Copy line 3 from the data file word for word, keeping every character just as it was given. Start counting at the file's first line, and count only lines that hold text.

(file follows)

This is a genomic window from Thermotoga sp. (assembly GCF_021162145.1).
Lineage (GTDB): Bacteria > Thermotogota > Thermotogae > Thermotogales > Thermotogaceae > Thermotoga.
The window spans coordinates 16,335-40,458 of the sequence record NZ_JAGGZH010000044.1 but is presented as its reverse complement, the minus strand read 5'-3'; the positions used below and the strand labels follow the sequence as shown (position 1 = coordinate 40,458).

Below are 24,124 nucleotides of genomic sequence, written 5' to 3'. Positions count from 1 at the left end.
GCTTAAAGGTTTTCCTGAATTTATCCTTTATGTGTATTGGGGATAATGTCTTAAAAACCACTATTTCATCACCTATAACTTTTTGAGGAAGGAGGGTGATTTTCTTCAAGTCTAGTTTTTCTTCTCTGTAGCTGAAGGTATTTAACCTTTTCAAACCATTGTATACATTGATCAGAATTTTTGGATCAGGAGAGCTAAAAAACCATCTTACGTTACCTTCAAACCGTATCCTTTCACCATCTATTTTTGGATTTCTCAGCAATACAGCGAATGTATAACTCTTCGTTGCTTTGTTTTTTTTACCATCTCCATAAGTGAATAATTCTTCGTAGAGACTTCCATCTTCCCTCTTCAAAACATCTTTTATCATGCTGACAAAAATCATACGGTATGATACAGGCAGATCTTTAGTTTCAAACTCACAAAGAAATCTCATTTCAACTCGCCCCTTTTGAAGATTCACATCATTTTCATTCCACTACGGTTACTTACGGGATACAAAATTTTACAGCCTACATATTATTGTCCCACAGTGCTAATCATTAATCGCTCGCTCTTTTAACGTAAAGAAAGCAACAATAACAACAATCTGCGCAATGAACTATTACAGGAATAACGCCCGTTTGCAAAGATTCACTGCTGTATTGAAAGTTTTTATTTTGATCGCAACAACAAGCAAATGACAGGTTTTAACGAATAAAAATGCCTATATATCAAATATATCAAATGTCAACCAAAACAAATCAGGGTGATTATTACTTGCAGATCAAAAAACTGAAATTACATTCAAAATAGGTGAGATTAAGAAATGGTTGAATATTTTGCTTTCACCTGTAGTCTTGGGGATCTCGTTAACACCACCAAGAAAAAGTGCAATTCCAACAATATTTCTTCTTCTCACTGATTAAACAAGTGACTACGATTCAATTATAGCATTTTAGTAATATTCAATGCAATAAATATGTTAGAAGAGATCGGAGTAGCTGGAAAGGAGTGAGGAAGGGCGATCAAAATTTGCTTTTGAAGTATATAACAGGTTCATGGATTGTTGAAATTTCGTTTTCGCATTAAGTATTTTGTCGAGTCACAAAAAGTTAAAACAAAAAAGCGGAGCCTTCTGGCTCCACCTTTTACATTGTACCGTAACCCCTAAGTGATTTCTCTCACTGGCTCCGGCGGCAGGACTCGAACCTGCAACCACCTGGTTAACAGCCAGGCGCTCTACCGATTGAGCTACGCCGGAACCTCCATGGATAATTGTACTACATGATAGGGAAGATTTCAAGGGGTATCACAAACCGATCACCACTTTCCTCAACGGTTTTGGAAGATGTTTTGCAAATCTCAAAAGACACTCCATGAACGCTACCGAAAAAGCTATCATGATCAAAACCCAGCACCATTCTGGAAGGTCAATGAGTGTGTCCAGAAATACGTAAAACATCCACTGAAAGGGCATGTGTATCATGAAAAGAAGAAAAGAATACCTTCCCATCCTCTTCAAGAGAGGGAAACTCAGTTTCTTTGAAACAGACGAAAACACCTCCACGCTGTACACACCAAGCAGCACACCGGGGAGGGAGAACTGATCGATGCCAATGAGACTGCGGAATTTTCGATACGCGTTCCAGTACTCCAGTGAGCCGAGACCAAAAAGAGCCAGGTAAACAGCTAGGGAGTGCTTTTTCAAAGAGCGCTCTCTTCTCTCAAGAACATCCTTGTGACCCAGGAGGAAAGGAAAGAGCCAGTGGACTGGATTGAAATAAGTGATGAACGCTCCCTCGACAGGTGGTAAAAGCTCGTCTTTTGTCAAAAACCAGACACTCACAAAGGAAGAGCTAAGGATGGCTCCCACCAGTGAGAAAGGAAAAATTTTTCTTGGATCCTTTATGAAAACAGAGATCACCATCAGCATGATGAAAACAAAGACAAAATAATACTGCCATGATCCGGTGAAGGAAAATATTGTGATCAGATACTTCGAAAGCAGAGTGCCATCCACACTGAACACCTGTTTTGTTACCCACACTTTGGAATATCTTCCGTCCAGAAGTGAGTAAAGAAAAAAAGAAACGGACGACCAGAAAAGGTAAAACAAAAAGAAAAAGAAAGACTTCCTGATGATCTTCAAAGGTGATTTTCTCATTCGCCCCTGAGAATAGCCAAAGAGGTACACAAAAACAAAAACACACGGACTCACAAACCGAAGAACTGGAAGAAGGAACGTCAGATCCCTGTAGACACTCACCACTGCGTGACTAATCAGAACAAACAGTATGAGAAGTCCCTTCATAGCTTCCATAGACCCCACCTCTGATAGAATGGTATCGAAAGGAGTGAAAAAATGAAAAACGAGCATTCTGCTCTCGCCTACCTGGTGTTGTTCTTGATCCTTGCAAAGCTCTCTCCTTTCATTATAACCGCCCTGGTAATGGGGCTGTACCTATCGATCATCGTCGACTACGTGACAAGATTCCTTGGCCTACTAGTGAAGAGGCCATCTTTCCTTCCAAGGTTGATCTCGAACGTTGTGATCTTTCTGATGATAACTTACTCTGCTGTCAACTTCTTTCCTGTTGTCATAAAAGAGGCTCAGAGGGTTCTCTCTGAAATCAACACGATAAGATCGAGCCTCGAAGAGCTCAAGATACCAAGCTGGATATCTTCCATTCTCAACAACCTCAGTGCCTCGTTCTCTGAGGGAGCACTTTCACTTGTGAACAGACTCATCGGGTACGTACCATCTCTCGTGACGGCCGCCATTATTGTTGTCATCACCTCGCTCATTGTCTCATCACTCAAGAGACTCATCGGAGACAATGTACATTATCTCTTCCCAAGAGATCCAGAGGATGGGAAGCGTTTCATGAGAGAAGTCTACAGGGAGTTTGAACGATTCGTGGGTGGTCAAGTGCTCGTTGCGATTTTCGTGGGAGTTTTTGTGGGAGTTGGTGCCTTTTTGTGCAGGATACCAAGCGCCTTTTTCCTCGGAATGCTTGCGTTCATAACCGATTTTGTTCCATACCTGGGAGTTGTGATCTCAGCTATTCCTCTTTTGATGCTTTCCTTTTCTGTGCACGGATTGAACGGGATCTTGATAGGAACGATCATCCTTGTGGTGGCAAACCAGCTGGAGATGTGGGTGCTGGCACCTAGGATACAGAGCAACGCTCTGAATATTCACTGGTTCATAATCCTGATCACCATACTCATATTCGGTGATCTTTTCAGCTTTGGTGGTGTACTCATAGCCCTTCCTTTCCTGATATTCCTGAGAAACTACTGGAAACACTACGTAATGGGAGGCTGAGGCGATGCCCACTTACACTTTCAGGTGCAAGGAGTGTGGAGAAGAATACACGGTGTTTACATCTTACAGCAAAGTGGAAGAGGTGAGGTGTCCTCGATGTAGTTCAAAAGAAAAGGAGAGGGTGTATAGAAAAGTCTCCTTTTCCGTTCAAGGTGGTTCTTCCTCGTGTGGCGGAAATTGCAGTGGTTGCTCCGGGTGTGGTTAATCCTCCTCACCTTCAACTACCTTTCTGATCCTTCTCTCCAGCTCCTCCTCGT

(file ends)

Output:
The window spans coordinates 16,335-40,458 of the sequence record NZ_JAGGZH010000044.1 but is presented as its reverse complement, the minus strand read 5'-3'; the positions used below and the strand labels follow the sequence as shown (position 1 = coordinate 40,458).